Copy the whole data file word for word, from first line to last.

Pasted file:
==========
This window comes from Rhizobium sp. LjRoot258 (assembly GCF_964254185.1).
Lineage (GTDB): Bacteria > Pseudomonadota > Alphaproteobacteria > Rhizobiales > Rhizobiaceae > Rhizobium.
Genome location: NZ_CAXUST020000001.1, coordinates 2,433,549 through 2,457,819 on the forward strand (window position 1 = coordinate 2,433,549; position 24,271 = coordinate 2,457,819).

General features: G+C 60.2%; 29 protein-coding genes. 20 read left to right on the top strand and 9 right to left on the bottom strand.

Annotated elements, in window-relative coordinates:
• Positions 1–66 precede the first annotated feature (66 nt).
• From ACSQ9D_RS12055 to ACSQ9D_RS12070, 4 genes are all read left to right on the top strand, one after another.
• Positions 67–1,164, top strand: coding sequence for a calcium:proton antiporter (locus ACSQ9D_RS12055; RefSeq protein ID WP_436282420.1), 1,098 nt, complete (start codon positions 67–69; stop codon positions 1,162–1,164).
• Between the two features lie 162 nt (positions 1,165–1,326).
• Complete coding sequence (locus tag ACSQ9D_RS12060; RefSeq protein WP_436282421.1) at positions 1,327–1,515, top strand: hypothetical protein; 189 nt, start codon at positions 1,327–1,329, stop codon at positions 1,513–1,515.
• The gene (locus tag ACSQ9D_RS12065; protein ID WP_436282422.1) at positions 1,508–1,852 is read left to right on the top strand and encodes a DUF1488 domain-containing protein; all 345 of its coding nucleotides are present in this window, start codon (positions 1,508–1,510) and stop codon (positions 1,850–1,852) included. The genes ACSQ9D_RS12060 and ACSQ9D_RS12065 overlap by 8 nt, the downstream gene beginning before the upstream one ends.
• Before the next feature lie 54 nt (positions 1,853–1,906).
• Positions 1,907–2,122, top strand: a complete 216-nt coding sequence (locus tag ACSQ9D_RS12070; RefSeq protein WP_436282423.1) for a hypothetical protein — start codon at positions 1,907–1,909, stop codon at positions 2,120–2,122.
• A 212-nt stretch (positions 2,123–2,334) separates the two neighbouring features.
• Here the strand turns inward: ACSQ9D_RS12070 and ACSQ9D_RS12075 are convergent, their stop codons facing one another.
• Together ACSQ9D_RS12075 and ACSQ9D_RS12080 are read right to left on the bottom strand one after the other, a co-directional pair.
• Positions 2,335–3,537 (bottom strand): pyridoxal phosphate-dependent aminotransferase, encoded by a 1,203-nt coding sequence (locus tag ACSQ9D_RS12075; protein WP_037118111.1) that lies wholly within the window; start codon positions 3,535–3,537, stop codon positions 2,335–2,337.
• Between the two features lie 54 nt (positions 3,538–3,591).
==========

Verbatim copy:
This window comes from Rhizobium sp. LjRoot258 (assembly GCF_964254185.1).
Lineage (GTDB): Bacteria > Pseudomonadota > Alphaproteobacteria > Rhizobiales > Rhizobiaceae > Rhizobium.
Genome location: NZ_CAXUST020000001.1, coordinates 2,433,549 through 2,457,819 on the forward strand (window position 1 = coordinate 2,433,549; position 24,271 = coordinate 2,457,819).

General features: G+C 60.2%; 29 protein-coding genes. 20 read left to right on the top strand and 9 right to left on the bottom strand.

Annotated elements, in window-relative coordinates:
• Positions 1–66 precede the first annotated feature (66 nt).
• From ACSQ9D_RS12055 to ACSQ9D_RS12070, 4 genes are all read left to right on the top strand, one after another.
• Positions 67–1,164, top strand: coding sequence for a calcium:proton antiporter (locus ACSQ9D_RS12055; RefSeq protein ID WP_436282420.1), 1,098 nt, complete (start codon positions 67–69; stop codon positions 1,162–1,164).
• Between the two features lie 162 nt (positions 1,165–1,326).
• Complete coding sequence (locus tag ACSQ9D_RS12060; RefSeq protein WP_436282421.1) at positions 1,327–1,515, top strand: hypothetical protein; 189 nt, start codon at positions 1,327–1,329, stop codon at positions 1,513–1,515.
• The gene (locus tag ACSQ9D_RS12065; protein ID WP_436282422.1) at positions 1,508–1,852 is read left to right on the top strand and encodes a DUF1488 domain-containing protein; all 345 of its coding nucleotides are present in this window, start codon (positions 1,508–1,510) and stop codon (positions 1,850–1,852) included. The genes ACSQ9D_RS12060 and ACSQ9D_RS12065 overlap by 8 nt, the downstream gene beginning before the upstream one ends.
• Before the next feature lie 54 nt (positions 1,853–1,906).
• Positions 1,907–2,122, top strand: a complete 216-nt coding sequence (locus tag ACSQ9D_RS12070; RefSeq protein WP_436282423.1) for a hypothetical protein — start codon at positions 1,907–1,909, stop codon at positions 2,120–2,122.
• A 212-nt stretch (positions 2,123–2,334) separates the two neighbouring features.
• Here the strand turns inward: ACSQ9D_RS12070 and ACSQ9D_RS12075 are convergent, their stop codons facing one another.
• Together ACSQ9D_RS12075 and ACSQ9D_RS12080 are read right to left on the bottom strand one after the other, a co-directional pair.
• Positions 2,335–3,537 (bottom strand): pyridoxal phosphate-dependent aminotransferase, encoded by a 1,203-nt coding sequence (locus tag ACSQ9D_RS12075; protein WP_037118111.1) that lies wholly within the window; start codon positions 3,535–3,537, stop codon positions 2,335–2,337.
• Between the two features lie 54 nt (positions 3,538–3,591).